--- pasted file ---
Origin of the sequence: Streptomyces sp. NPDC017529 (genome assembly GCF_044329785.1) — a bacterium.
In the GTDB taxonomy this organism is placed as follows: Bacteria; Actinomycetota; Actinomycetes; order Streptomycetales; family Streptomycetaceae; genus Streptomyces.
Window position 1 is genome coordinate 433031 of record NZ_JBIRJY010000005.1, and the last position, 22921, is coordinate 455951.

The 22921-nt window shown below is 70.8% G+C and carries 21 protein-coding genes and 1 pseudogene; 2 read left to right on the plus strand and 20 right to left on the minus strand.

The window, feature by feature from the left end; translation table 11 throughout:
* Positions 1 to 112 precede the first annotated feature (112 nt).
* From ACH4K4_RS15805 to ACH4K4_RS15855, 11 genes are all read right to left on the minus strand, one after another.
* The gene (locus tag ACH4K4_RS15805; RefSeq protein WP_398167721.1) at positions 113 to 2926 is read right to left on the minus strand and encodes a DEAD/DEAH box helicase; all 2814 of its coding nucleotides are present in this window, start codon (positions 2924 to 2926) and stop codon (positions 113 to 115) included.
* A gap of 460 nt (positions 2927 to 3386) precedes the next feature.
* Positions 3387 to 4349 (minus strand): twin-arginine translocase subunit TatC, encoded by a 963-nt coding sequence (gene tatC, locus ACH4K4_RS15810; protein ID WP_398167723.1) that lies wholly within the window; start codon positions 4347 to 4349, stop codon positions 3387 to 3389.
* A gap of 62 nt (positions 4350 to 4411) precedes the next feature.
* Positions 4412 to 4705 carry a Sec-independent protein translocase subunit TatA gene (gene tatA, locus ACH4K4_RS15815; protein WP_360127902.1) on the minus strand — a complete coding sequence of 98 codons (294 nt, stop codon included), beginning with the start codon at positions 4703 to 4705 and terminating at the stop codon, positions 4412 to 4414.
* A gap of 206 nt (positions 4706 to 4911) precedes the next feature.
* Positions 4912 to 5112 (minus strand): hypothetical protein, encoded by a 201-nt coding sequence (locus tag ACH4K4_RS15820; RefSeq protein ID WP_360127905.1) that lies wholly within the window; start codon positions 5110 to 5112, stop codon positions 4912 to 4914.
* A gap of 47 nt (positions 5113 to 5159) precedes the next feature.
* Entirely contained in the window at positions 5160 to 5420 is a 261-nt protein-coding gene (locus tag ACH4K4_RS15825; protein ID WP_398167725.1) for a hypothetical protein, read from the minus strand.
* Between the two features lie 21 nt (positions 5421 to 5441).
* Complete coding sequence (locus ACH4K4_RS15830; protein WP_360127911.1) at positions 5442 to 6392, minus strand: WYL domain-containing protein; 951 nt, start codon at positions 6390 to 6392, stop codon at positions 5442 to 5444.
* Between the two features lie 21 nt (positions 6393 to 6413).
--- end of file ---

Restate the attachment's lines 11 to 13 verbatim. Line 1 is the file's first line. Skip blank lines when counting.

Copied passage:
* A gap of 62 nt (positions 4350 to 4411) precedes the next feature.
* Positions 4412 to 4705 carry a Sec-independent protein translocase subunit TatA gene (gene tatA, locus ACH4K4_RS15815; protein WP_360127902.1) on the minus strand — a complete coding sequence of 98 codons (294 nt, stop codon included), beginning with the start codon at positions 4703 to 4705 and terminating at the stop codon, positions 4412 to 4414.
* A gap of 206 nt (positions 4706 to 4911) precedes the next feature.